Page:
Tireek and Lonely Leonard treated their fans to a new album, “Crookland,” in March, and the ASU students are using the collection as a platform to address racial inequality.
“Not only is this a big step for us artistically, it’s also our proclamation that we are Black artists who make Black art,” Lonely Leonard says.
Tireek and Lonely Leonard describe “Crookland” as a “roller coaster,” a departure from popular rap, in terms of sound and lyricism. The music represents life, with a lot of ups and downs, twists and turns.
“We just wanted to make music that we wanted to hear and that we don’t hear much of anymore,” Tireek says.
“We draw from diverse places because we’re pretty diverse people,” Lonely Leonard adds. “We incorporated vibrations from hip-hop and trap, but a big influence on the album has been electronic music.”
The two are ASU film students, but they wanted to pursue music so they could pay homage to their hometowns. Tireek grew up in Brooklyn, while Lonely Leonard hails from Bloomfield, New Jersey.
“We try to pay homage to where we’re from by bringing back something old,” Lonely Leonard says.
They accomplished this by incorporating elements of early-1920s jazz with modern hip-hop and R&B lyricism into their music.
“I feel like a lot of artists on the East Coast are really starting to expand and explore new sounds and just really get crazy with their artistry,” Tireek says.
Though “Crookland” explores a variety of sounds, there is an overarching theme of abuse at the hands of authority figures and the East Coast’s unforgiving nature.
“Brutality, discrimination and racial bias are all very big themes in the album, along with other experiences, like poverty and growing up in a low-income community and the effects that it can have on the youth who just want to survive,” Tireek says.
“A lot of people look at young Black men and label them as thugs or criminals and don’t see them as anything more. A lot of people don’t realize that some of these guys do what they have to do out of the need to survive. So, it’s not necessarily that they want to be doing these things, but it’s like they have to.”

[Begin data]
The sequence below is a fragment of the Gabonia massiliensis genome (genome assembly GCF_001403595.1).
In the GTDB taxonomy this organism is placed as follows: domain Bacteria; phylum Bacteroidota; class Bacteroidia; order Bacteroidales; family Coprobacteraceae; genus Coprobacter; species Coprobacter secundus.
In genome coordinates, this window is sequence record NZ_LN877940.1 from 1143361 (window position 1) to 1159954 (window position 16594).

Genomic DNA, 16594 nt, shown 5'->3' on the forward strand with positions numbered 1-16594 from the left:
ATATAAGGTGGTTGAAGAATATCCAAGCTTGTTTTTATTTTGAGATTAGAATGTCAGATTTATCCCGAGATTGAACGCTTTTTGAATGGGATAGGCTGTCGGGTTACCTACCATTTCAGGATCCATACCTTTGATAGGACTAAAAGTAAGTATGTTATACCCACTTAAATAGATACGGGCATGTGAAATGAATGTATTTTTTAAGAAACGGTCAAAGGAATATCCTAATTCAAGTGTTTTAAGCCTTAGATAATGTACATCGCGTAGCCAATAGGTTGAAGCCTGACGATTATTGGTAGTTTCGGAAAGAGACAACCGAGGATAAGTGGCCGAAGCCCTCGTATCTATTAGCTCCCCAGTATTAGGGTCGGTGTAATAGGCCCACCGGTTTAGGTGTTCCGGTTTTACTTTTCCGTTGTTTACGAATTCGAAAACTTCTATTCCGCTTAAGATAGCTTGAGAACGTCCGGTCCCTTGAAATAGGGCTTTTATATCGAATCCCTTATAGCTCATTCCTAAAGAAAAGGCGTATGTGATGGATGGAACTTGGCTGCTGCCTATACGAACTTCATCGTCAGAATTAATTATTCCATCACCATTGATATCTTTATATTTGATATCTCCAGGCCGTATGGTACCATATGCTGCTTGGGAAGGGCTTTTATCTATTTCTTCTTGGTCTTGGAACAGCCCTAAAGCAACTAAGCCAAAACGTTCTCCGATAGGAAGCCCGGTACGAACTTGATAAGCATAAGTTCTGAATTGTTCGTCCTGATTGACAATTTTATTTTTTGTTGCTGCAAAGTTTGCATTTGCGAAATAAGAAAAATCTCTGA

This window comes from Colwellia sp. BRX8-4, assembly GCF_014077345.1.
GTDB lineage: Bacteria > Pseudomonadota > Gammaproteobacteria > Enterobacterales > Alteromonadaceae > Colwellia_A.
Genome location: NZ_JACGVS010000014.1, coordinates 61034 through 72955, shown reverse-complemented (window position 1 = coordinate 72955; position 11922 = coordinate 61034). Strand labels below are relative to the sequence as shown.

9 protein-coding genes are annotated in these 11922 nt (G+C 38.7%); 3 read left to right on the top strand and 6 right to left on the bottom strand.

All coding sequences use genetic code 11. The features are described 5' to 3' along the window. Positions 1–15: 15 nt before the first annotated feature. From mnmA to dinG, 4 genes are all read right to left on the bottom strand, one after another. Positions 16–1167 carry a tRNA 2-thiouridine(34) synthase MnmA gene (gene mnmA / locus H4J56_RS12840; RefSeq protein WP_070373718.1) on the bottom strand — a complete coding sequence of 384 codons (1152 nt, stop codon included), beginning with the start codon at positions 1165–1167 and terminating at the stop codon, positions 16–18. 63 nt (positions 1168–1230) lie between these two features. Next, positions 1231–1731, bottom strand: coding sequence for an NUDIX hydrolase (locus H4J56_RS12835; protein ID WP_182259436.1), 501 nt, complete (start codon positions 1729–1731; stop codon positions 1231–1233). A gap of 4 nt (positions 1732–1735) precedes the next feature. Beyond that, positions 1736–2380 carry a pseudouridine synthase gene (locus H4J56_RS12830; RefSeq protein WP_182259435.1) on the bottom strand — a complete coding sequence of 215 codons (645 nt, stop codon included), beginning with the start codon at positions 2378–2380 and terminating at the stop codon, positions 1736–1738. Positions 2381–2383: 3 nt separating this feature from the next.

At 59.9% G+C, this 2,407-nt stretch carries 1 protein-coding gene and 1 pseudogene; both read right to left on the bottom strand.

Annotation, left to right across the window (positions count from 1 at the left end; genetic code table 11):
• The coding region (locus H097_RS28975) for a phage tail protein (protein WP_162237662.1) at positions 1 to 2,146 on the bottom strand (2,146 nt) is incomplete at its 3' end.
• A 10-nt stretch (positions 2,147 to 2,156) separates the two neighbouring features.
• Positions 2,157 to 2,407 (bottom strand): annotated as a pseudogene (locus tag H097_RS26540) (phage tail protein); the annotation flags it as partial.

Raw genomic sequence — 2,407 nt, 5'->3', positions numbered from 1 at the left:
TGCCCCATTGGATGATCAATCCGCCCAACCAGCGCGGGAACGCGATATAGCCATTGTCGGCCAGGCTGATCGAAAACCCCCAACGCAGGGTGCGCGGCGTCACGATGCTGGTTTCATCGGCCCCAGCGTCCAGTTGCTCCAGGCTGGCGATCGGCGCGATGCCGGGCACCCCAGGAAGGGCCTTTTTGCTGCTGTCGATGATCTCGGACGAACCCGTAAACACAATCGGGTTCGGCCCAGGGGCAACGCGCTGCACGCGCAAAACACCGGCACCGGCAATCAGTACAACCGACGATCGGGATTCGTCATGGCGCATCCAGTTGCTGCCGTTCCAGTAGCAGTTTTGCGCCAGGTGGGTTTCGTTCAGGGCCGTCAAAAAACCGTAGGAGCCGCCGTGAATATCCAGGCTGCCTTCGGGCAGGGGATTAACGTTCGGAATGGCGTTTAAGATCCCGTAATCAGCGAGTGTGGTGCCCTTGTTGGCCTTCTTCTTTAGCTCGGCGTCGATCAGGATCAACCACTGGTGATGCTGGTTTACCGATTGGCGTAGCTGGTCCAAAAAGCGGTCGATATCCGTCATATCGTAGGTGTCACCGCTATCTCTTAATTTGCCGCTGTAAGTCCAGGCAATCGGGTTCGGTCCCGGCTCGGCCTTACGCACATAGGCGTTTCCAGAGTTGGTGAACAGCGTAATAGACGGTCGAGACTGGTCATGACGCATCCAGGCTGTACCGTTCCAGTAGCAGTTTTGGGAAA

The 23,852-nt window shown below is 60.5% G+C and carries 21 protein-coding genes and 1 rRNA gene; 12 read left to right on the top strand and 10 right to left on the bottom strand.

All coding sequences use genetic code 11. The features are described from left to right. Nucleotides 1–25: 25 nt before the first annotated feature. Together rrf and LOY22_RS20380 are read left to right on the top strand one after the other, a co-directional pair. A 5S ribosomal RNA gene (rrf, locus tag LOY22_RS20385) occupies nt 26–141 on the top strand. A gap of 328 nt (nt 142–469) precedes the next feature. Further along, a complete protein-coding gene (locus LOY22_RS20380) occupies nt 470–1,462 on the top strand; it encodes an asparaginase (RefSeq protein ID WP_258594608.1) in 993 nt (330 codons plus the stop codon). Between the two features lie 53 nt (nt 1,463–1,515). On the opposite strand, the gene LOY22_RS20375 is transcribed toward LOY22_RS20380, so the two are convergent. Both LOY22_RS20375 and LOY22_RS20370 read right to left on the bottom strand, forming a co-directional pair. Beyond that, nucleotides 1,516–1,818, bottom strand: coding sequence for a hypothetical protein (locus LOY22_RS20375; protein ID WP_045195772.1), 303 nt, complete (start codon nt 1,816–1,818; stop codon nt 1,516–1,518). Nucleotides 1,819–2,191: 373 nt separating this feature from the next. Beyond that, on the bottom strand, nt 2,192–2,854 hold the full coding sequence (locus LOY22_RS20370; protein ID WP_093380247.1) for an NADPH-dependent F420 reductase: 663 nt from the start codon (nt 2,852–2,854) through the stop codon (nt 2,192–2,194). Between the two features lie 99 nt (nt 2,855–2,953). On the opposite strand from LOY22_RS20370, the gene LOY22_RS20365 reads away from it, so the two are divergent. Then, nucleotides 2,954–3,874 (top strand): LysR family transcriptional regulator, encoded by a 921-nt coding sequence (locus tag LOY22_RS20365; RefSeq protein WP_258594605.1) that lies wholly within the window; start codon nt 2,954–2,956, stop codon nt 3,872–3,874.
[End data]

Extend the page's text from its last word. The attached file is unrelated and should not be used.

The duo addresses the stigma around incarceration and the struggles of growing up in an impoverished community.
“The narrative around people who are incarcerated is often spun in a way that’s negative when a lot of times it’s not,” Tireek says. “We’re not villains. We’re not crooks. We’re not inherently bad. We just wanted to shine some light on that.”
“On My Block” is one song that conveys this message best. The track describes how Tireek’s relationship with the police deteriorated after he witnessed police brutality.
“Growing Pains” describes the troubles Lonely Leonard had growing up on the East Coast.
Police are not the only authority figures the duo addresses on the album. The song “Brenda,” which features Comrade Tokyo, shines light on how Tireek witnessed women who were mistreated and disrespected by men who supposedly loved them.
As for the aesthetics, Tireek and Lonely Leonard wanted to create artwork that would express the album’s content as visually as possible.
“The ‘Crookland’ creative direction was done by my personal graphic designer, Shifty, and we gave him a framework to work with because we wanted the album aesthetically to be yellow to reference the opening song on the record,” Lonely Leonard says.
As for the album cover, that was created by Tireek.
“It really expresses how you see these terrible stories in the media, and it’s a compilation of that media,” Lonely Leonard says.
The merchandise created to promote the album continues the duo’s philanthropic mission, with part of the sales going to the NAACP’s criminal justice program.
“Pretty much everything I do has some kind of charitable element,” Lonely Leonard says. “It’s coming up on the year anniversary of the Black Lives Matter protests, and we knew that we really wanted to continue the effort of advancing people of color in this country.
“We thought that donating a portion of our proceeds would really cement the message in people’s minds of what our album is about.”
Tireek adds, “It was really just an effort to give back to the community. We can rap about all these things, but this is our way of fixing the situation. We just wanted to help in the best way that we could and show that we’re out here, we’re fighting, we care, and Black lives matter always.”
Although there is a lot to explore on this album, there is one thing that Tireek and Lonely Leonard hope fans will learn about the album.
“This album is bigger than music, bigger than us, and when you sit down and listen to the album, just realize that you’re going into a sonic experience that you can visualize when you listen,” Tireek says.
“We aren’t where we want to be yet, in terms of our artistry or our careers, but we’re still having such a big impact on people.”